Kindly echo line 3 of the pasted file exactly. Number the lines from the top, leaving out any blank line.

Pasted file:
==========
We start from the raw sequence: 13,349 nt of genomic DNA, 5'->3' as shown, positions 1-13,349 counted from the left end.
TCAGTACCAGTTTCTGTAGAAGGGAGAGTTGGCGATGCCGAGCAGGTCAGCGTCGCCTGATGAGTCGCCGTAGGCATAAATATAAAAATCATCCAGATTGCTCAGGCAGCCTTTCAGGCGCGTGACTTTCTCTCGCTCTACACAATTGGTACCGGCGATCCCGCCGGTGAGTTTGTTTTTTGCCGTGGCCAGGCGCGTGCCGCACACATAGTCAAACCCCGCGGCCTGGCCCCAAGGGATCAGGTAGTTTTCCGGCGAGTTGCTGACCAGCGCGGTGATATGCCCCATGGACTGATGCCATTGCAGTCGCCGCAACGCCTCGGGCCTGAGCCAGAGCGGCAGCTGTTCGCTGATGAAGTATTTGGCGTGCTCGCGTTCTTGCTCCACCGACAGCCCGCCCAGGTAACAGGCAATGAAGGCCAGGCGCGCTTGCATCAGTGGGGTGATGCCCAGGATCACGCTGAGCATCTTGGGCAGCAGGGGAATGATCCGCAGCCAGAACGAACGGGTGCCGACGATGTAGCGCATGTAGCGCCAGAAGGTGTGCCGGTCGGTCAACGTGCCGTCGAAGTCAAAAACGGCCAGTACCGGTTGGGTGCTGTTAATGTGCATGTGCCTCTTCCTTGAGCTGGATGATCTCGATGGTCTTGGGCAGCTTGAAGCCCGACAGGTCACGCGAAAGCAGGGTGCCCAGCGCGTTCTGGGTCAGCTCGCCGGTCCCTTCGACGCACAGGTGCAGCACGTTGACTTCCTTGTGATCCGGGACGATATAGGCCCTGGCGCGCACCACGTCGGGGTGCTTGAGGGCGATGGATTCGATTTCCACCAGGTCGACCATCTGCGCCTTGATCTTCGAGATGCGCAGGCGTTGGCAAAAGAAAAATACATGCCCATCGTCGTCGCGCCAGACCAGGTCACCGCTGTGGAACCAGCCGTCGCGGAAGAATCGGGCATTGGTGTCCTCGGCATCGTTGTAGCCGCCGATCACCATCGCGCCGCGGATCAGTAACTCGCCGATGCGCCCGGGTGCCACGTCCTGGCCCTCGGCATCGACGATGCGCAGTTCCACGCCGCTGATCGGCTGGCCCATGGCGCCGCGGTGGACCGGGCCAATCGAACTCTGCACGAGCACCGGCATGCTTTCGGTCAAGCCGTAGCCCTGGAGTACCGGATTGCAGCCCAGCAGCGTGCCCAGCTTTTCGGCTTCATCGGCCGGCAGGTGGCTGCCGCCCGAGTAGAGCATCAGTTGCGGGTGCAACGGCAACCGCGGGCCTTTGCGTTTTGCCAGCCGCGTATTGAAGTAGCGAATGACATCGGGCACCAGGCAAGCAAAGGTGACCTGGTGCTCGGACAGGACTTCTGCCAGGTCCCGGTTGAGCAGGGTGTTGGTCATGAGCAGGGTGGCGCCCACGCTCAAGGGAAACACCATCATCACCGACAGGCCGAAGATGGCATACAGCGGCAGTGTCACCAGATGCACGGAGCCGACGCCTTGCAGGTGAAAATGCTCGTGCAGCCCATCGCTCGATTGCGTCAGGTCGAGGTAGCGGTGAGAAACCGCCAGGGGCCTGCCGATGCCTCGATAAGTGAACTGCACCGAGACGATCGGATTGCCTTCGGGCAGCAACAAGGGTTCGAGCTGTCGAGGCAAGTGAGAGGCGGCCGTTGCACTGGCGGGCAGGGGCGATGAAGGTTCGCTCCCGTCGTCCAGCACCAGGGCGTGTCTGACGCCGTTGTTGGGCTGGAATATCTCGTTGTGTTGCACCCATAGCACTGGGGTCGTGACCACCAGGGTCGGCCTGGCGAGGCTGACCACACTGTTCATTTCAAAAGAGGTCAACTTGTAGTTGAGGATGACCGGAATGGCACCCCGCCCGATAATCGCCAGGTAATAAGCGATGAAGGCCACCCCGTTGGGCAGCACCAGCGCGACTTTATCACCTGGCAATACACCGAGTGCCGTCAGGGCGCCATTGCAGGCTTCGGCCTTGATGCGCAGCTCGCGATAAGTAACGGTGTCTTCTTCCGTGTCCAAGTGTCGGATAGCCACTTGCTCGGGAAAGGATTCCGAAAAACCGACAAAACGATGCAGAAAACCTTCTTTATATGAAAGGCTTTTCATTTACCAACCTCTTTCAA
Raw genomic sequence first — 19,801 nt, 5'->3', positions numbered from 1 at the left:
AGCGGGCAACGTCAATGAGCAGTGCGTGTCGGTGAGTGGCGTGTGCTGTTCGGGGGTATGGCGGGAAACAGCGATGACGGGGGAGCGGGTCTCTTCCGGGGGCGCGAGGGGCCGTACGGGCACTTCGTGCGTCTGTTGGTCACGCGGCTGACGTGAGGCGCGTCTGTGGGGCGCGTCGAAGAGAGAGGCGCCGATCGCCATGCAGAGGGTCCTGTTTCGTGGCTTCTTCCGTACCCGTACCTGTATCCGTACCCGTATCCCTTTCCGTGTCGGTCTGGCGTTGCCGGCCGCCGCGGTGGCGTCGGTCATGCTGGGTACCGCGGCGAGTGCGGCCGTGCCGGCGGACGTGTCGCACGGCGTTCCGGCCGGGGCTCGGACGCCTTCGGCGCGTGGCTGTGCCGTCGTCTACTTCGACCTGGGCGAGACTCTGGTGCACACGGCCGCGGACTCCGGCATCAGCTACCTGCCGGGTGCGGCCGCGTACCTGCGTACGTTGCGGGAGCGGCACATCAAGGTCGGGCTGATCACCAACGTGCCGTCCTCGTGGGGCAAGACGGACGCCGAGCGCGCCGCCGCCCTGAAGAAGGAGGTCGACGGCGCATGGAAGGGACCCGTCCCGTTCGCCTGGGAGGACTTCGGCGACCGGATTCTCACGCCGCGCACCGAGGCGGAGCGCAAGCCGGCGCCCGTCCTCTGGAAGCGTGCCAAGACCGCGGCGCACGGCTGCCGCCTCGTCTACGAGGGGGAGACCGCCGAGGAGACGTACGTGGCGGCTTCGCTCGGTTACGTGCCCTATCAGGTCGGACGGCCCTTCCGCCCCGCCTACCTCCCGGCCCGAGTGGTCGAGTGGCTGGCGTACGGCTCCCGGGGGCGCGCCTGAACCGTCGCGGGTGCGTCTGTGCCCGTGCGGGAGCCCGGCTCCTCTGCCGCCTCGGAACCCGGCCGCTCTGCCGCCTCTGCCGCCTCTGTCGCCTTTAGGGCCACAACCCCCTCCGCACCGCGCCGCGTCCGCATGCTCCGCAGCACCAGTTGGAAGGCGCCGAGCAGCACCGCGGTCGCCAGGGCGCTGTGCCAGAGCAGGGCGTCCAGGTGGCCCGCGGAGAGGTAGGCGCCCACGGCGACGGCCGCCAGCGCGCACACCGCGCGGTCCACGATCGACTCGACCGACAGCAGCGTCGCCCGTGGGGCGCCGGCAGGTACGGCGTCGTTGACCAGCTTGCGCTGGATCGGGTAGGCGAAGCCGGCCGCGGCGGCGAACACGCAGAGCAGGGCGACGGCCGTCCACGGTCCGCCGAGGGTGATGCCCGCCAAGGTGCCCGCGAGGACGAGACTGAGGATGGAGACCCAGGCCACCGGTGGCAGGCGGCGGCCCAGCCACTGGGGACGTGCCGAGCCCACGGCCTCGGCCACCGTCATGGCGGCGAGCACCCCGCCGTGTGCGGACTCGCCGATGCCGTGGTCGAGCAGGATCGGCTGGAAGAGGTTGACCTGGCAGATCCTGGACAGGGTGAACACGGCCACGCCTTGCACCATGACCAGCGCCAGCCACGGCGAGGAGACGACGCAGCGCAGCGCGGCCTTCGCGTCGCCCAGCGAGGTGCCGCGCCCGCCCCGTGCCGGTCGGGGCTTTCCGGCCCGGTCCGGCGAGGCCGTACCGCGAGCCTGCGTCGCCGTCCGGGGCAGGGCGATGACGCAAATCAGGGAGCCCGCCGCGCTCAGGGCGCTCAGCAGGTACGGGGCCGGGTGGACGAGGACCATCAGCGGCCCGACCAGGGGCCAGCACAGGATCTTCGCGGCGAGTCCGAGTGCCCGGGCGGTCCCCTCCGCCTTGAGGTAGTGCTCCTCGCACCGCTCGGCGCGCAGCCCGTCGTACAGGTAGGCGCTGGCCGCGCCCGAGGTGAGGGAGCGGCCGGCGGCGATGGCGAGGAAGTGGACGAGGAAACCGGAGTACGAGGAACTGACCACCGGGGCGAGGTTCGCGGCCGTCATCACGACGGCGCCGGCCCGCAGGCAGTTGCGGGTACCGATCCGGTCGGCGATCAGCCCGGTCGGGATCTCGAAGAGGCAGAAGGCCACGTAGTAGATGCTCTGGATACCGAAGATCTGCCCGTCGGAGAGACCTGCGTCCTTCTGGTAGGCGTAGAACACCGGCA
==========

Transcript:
Raw genomic sequence first — 19,801 nt, 5'->3', positions numbered from 1 at the left: